"The findings were published Friday, April 28 [2000], on the Web site of Environmental Health Perspectives, a journal of the National Institutes of Health's National Institute of Environmental Health Sciences. The paper will also appear in the June issue of the journal."

A follow-up study was posted by the same journal in November 2002.

Brian Mays said...

Dr. Gunter,

Can you point me to a single peer-reviewed study that substantiates Dr. Wing's conclusions?

Wing and his coauthors simply did a (poor) reanalysis of the innovative work from a group at Columbia University.

As Dr. Hatch (the principal investigator of the Columbia study) and her colleagues wrote about Wing's study:

What leads two groups of epidemiologists to attach different meaning or give different emphasis to essentially the same data is a puzzle that is likely to remain with us for as long as subjectivity plays a role in epidemiology (6). The best we can do is to state clearly and completely the assumptions we begin with and the reasons for the conclusions we reach. After that, it is up to the reader. Indeed, we urge readers of the critique by Wing et al. (1) and our response to refer to our original publications before reaching a judgment.

Mr. Gunter, it is disingenuous of you to flaunt this piece of junk science, which the Columbia researchers found to be a "lengthy piece" that was "tendentious and unbalanced" and misrepresentative of their work.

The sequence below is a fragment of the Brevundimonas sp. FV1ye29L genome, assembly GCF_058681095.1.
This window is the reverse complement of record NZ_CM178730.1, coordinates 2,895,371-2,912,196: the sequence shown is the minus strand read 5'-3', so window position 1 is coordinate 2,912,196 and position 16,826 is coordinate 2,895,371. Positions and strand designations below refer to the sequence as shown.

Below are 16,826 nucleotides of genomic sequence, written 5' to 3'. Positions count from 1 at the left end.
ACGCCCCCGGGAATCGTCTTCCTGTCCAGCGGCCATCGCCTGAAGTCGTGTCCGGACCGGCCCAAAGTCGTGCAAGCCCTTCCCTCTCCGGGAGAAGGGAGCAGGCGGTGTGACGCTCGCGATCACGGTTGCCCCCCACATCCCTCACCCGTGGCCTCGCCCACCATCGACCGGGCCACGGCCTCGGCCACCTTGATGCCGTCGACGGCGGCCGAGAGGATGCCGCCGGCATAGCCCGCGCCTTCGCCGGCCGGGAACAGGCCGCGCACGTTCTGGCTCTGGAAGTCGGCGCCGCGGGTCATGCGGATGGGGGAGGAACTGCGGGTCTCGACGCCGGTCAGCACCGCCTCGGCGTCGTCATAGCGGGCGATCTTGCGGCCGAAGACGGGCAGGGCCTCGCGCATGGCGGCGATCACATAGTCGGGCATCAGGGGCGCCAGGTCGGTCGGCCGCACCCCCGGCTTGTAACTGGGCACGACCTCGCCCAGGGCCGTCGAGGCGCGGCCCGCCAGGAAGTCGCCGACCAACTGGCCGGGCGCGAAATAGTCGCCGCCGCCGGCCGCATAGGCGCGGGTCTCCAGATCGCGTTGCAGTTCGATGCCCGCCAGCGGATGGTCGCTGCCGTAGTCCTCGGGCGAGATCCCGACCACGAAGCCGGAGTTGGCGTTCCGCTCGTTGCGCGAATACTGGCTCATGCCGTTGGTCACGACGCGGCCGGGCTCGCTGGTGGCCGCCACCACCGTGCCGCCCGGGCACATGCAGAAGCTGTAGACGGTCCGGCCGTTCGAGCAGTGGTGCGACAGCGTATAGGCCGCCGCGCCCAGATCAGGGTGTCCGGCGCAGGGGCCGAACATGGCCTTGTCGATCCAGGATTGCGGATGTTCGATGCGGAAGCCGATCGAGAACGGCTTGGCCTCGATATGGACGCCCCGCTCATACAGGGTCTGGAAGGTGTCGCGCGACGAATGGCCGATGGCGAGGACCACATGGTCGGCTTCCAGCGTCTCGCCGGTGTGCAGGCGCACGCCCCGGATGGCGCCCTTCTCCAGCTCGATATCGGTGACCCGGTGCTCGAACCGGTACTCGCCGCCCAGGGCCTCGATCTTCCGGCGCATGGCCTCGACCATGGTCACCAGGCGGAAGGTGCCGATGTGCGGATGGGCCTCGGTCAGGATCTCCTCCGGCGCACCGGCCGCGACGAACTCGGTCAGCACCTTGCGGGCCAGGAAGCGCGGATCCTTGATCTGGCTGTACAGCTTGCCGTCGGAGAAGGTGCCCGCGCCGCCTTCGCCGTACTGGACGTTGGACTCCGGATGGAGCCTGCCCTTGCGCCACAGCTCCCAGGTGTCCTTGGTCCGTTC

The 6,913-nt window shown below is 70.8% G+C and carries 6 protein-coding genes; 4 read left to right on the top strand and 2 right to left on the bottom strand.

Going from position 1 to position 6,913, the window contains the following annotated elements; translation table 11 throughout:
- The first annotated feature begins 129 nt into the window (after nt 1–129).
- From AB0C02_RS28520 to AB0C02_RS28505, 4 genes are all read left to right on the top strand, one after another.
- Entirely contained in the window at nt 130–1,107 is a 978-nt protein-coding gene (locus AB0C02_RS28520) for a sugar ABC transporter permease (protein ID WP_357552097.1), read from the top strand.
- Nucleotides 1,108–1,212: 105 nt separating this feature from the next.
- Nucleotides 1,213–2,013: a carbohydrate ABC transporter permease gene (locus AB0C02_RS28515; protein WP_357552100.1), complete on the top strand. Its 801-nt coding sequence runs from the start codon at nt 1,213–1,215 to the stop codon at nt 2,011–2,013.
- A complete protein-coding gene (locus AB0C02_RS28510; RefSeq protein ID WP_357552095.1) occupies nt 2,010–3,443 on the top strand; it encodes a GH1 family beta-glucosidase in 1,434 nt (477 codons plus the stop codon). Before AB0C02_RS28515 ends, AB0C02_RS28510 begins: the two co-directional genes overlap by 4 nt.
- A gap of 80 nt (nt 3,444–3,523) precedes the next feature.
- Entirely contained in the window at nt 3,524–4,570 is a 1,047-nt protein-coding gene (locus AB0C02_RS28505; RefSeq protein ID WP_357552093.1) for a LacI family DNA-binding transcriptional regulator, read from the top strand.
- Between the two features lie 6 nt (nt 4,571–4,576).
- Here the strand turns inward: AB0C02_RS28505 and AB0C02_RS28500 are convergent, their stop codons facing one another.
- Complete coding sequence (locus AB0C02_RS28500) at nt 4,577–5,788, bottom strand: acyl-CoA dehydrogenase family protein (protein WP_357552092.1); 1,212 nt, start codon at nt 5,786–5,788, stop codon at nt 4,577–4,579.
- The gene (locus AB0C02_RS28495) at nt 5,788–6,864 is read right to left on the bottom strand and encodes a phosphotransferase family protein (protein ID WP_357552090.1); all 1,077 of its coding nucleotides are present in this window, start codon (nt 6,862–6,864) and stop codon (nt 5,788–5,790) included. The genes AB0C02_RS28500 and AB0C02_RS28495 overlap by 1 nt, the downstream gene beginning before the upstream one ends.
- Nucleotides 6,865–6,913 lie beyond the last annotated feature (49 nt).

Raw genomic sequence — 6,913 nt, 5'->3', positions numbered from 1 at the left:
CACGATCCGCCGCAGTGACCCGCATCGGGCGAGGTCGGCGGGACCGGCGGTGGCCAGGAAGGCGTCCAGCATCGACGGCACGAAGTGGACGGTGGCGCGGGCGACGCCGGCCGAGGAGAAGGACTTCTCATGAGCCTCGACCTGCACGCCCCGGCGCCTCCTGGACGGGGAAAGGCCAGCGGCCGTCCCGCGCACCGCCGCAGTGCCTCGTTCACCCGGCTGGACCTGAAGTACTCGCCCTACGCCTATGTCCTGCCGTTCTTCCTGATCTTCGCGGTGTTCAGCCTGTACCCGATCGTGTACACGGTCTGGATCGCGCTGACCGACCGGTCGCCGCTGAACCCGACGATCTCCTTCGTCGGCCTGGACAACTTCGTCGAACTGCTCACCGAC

But junk science and misrepresentations are your bread and butter, aren't they?

Anonymous said...

It's much more plausible that Wing et al did a flawed statistical analysis to support a conclusion they were seeking to find, than it is to believe that there was any real impact, given that there is no plausible mechanism for that impact.

In order for the claimed health effects to actually occur, a massive radiation exposure (and therefore, a massive release) would have been required. Wasserman, et al claim that such a release did occur, but this claim is easily disproven.

Their scenario of a massive release that did its damage but then quickly disappeared without a trace is completely impossible. If such a release occurred, there would still be significant (radioisotope) traces in soil and vegetation, even today. It's also been pointed out that such a release would have blackened all the film (in cameras, etc..) for many miles around (which didn't happen).